We come with the week's hymn of love; for all the six days gone thou hast been with us—the brightness of our morning, the star of our night. Thou hast protected our roof, and our door and our windows; thou hast made our bed, and enkindled our fire and spread our table, and thy rod is an unbroken staff in our hand. Behold us, then, grateful; full of high desire to bless and praise thee, and worthily magnify thy name. Let our weakness become strength, let our infirmity add pathos to the sacrifice which is thereby made incomplete; may our very sin endear thee to us by reason of our contrition and repentance. The old man and the young man, the mother and the child, the rich and the poor, the strong and the weak, are all here for one sacred purpose, with hearts beating steadily to one offering of ardent love. Surely when thou passest through the heavens and lookest down upon the earth, thou wilt not forget the places where thy people meet to pray. Send a special blessing upon every congregated host assembled to sing thy praise and wait upon thy footstool, and give us this day a baptism gentle as dew, ardent as fire, bright as light, and let us henceforward be thine by a deeper consecration.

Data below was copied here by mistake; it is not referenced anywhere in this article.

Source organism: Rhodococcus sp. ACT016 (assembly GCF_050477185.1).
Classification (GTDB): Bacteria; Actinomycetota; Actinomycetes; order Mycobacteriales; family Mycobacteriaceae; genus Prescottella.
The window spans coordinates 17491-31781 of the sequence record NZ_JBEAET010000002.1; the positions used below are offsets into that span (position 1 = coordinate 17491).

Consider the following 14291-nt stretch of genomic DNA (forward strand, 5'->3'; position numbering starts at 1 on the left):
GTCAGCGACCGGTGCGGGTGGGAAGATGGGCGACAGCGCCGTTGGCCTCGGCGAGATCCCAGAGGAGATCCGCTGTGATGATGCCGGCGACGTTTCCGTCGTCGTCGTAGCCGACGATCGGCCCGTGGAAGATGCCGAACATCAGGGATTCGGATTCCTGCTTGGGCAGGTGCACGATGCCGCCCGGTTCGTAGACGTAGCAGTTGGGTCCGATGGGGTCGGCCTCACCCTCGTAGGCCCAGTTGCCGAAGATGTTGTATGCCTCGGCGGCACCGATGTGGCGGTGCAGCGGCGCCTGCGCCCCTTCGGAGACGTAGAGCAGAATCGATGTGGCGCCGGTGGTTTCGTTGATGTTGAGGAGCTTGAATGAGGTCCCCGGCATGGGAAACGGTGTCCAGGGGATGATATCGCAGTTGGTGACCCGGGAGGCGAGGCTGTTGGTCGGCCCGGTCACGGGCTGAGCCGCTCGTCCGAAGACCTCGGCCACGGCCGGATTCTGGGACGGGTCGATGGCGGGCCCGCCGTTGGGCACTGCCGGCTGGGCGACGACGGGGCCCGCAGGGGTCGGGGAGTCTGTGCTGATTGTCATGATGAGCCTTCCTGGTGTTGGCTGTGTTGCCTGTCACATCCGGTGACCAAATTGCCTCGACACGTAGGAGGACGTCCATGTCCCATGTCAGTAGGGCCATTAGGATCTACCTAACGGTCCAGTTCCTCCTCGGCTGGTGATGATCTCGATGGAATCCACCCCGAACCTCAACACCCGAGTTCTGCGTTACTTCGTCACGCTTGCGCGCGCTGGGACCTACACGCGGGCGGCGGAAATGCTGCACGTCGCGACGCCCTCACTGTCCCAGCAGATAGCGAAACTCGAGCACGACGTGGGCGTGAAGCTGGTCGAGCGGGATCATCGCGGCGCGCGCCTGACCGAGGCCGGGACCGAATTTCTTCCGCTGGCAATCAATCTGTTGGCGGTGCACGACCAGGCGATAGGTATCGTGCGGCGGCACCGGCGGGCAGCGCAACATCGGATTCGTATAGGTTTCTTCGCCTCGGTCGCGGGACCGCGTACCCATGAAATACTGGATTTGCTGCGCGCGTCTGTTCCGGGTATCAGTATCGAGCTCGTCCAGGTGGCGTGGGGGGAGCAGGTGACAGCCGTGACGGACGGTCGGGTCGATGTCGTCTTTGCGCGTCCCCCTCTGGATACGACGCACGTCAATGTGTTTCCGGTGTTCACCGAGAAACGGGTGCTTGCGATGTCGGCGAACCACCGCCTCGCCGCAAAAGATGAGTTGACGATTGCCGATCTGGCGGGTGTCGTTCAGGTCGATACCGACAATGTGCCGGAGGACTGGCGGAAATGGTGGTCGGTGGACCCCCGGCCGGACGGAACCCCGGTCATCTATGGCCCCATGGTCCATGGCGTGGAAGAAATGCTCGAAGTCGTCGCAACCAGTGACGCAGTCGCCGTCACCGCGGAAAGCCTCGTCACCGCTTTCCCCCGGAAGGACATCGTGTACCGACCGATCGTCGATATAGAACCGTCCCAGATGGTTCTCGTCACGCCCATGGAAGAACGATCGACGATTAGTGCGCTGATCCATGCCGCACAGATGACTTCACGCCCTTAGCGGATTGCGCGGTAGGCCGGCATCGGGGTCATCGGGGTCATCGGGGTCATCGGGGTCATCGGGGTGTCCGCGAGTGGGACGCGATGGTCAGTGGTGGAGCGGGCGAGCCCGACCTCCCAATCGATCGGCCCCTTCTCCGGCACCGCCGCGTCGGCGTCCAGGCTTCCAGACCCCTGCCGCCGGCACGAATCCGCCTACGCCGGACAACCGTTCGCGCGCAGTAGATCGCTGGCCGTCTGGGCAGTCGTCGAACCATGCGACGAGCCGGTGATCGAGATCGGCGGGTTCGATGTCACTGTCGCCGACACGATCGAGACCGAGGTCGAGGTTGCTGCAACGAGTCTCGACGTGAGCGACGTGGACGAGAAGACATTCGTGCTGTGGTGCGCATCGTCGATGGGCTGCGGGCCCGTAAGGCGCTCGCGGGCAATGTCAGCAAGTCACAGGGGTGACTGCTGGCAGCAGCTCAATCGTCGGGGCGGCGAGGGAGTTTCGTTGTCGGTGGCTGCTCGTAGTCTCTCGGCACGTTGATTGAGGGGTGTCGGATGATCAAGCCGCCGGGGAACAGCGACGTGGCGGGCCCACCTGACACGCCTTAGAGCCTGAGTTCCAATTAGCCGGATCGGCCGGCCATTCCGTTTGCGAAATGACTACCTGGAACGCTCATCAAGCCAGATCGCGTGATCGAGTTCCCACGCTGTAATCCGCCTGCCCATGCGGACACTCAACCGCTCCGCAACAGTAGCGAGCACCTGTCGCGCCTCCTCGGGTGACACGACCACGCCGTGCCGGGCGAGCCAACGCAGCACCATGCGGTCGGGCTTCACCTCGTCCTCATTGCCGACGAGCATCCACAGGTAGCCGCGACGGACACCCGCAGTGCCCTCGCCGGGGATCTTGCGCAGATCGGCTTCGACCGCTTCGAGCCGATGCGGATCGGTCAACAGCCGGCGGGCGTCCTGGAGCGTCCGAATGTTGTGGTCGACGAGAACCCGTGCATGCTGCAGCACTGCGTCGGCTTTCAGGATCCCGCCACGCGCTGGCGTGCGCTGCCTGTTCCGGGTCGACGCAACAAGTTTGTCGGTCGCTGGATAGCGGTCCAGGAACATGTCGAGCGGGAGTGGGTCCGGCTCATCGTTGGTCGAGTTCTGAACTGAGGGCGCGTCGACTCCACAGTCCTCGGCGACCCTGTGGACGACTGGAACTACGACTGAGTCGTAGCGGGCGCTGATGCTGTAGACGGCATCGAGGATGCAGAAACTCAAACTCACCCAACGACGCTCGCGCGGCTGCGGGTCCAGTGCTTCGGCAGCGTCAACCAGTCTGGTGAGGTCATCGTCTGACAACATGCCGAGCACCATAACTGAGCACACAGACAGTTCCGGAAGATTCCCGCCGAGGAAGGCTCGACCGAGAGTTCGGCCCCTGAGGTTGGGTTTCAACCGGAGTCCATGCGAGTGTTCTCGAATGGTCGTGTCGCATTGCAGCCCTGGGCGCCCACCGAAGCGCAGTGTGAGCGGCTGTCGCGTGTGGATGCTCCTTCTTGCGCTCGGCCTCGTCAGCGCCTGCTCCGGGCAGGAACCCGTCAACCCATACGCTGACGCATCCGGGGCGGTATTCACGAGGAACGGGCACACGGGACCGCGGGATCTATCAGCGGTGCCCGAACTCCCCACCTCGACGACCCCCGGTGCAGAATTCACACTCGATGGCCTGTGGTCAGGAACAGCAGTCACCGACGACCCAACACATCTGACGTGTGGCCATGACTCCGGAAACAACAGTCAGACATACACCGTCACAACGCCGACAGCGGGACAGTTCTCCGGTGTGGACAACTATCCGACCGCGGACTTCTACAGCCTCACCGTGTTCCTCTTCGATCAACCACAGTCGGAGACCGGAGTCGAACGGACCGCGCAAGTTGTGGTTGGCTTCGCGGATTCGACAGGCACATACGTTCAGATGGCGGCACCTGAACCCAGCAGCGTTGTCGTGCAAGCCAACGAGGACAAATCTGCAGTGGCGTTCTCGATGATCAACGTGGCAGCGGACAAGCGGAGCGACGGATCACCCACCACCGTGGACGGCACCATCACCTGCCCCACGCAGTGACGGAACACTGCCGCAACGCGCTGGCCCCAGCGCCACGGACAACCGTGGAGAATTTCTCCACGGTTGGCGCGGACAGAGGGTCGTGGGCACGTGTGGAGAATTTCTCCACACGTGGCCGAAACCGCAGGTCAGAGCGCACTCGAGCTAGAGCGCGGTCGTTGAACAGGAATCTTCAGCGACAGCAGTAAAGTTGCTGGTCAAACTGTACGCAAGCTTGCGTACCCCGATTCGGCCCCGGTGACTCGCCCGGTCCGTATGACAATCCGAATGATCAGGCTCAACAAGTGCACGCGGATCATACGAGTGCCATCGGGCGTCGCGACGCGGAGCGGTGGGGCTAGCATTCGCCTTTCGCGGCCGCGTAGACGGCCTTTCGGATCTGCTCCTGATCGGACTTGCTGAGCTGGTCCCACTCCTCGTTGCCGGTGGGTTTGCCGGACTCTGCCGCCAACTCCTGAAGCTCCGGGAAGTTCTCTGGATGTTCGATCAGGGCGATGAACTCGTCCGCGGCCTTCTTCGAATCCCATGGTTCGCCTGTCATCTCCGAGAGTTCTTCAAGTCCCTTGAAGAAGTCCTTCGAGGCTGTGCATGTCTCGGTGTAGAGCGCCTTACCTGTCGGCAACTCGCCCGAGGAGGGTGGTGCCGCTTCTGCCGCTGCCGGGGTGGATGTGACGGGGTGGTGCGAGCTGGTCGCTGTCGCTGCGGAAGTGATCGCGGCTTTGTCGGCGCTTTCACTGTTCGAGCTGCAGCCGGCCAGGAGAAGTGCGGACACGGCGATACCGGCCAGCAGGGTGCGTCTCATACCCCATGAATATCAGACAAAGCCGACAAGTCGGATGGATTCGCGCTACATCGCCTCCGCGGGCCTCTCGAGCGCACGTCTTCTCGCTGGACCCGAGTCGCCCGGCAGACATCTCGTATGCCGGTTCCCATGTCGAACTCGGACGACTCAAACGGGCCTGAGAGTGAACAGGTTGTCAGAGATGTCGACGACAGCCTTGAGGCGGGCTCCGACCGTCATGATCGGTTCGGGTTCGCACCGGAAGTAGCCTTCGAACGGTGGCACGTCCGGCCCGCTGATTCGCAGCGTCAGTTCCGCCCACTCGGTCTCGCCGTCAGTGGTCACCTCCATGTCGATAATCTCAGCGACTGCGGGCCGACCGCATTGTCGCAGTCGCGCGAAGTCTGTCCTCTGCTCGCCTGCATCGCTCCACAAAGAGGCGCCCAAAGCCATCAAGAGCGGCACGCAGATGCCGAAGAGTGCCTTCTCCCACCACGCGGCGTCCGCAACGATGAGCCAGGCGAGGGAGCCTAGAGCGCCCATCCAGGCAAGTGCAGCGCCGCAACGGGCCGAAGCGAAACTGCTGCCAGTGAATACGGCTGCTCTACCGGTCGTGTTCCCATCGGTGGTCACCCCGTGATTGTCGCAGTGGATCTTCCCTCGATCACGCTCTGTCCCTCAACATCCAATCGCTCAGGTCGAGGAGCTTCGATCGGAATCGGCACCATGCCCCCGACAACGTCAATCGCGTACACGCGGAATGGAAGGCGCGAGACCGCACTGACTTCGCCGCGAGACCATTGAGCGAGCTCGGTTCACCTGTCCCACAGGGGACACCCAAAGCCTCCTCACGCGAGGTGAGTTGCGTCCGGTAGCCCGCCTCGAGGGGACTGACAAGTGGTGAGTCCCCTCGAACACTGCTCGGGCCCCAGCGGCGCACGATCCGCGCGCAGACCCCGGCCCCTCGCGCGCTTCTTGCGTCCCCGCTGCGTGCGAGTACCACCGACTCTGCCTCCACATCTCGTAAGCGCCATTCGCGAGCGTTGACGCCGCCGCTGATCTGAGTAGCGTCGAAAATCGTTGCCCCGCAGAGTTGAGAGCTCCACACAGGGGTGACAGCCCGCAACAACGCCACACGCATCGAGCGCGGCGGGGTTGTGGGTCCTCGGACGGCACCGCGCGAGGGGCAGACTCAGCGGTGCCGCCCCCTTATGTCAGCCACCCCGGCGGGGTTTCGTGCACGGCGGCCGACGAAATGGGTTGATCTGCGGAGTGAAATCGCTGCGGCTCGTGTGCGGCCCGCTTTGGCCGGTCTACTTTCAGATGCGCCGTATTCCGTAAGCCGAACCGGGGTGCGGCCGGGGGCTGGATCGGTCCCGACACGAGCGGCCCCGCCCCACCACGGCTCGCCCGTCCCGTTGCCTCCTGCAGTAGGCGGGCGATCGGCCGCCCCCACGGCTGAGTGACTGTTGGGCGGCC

Hear the voice of those who to-day are uttering good words for the future. They would live better than ever, they would begin anew, they would sin no more; their hearts are in high mood of expectation; they hate the past wherein it was guilty, and they would give thee the future unstained by sin. Hear their vow, and whilst they utter it in all sincerity, minister unto them the grace which will enable them to fulfil it. The Lord knows how impossible it is for us whilst on earth to be in heaven, yet thou wilt count our holy purposes as holy deeds, and what we would be we shall be in the writing of thy book.
The Lord direct us in all business engagements, in all commercial perplexities, in all honest endeavours to make a livelihood in the sight of society. Prosper our schemes and plans wherein they are inspired by thine own spirit, and give unto us the prosperity which will itself be sanctified as a gift from heaven, and spare us those humiliations which would drive us into hopelessness and despair. May we give our strength to thee, nor withhold our weakness from thine altar. May our whole life be given to thee, an entire gift, unbegrudged, yielded with the whole love of the heart, because of what thou hast done for us.